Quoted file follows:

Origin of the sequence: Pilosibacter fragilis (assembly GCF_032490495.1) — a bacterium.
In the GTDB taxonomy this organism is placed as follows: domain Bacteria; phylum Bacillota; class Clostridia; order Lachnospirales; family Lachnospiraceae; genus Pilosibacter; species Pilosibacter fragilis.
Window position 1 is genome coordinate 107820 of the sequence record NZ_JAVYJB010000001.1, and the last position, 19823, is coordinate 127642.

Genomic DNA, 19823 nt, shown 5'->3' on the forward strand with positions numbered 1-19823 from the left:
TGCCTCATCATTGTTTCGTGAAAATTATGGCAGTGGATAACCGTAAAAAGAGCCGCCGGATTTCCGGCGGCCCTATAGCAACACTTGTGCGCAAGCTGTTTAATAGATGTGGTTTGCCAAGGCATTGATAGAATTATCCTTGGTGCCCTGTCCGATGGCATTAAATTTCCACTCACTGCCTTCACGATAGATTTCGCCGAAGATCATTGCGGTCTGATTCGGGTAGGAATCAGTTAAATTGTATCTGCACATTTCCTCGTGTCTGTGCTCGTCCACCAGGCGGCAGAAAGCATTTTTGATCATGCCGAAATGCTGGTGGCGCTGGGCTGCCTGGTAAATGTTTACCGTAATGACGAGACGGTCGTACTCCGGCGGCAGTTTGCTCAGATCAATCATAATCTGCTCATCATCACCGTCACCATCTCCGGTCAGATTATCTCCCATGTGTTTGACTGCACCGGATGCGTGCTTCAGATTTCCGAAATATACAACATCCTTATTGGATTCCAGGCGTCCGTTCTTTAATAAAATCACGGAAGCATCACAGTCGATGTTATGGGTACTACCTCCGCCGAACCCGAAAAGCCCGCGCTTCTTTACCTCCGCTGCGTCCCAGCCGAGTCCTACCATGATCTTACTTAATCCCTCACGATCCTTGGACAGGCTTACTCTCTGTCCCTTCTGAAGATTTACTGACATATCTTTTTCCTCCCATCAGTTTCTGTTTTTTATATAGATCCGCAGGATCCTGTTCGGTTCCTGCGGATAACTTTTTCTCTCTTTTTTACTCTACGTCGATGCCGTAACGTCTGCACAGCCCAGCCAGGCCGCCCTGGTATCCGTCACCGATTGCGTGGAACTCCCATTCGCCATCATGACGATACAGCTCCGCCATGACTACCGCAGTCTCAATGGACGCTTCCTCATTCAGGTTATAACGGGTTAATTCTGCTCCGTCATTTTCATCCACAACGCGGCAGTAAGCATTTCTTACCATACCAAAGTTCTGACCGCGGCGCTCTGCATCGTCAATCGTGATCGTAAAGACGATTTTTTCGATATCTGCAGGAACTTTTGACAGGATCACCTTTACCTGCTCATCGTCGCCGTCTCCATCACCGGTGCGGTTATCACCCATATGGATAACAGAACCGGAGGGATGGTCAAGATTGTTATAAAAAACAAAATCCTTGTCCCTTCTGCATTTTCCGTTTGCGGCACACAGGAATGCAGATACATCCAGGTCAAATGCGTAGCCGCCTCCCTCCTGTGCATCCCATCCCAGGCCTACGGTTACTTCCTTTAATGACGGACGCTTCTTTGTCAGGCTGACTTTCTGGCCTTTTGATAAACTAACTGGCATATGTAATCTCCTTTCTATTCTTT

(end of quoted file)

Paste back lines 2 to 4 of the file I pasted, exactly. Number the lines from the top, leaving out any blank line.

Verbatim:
In the GTDB taxonomy this organism is placed as follows: domain Bacteria; phylum Bacillota; class Clostridia; order Lachnospirales; family Lachnospiraceae; genus Pilosibacter; species Pilosibacter fragilis.
Window position 1 is genome coordinate 107820 of the sequence record NZ_JAVYJB010000001.1, and the last position, 19823, is coordinate 127642.

Genomic DNA, 19823 nt, shown 5'->3' on the forward strand with positions numbered 1-19823 from the left: